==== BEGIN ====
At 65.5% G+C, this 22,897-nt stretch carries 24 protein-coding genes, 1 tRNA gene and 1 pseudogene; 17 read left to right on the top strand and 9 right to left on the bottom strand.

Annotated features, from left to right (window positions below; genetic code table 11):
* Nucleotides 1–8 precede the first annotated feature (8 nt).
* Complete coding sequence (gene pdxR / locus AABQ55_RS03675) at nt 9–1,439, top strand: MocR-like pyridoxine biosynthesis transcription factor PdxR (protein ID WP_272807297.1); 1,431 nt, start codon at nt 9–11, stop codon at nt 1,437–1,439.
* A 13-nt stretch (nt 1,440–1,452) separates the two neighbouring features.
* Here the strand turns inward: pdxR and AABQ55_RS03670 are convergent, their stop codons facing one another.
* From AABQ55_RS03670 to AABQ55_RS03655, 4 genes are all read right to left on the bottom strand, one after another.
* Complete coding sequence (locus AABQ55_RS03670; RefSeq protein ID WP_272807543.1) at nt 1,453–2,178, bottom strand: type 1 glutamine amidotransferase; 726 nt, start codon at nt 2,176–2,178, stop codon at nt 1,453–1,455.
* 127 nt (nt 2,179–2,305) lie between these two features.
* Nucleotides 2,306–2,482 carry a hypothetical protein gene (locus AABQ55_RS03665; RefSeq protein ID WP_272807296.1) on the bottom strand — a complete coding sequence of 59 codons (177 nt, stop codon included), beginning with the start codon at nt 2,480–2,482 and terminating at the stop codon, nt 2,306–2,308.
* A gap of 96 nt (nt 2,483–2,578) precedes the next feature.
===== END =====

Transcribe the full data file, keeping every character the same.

At 65.5% G+C, this 22,897-nt stretch carries 24 protein-coding genes, 1 tRNA gene and 1 pseudogene; 17 read left to right on the top strand and 9 right to left on the bottom strand.

Annotated features, from left to right (window positions below; genetic code table 11):
* Nucleotides 1–8 precede the first annotated feature (8 nt).
* Complete coding sequence (gene pdxR / locus AABQ55_RS03675) at nt 9–1,439, top strand: MocR-like pyridoxine biosynthesis transcription factor PdxR (protein ID WP_272807297.1); 1,431 nt, start codon at nt 9–11, stop codon at nt 1,437–1,439.
* A 13-nt stretch (nt 1,440–1,452) separates the two neighbouring features.
* Here the strand turns inward: pdxR and AABQ55_RS03670 are convergent, their stop codons facing one another.
* From AABQ55_RS03670 to AABQ55_RS03655, 4 genes are all read right to left on the bottom strand, one after another.
* Complete coding sequence (locus AABQ55_RS03670; RefSeq protein ID WP_272807543.1) at nt 1,453–2,178, bottom strand: type 1 glutamine amidotransferase; 726 nt, start codon at nt 2,176–2,178, stop codon at nt 1,453–1,455.
* 127 nt (nt 2,179–2,305) lie between these two features.
* Nucleotides 2,306–2,482 carry a hypothetical protein gene (locus AABQ55_RS03665; RefSeq protein ID WP_272807296.1) on the bottom strand — a complete coding sequence of 59 codons (177 nt, stop codon included), beginning with the start codon at nt 2,480–2,482 and terminating at the stop codon, nt 2,306–2,308.
* A gap of 96 nt (nt 2,483–2,578) precedes the next feature.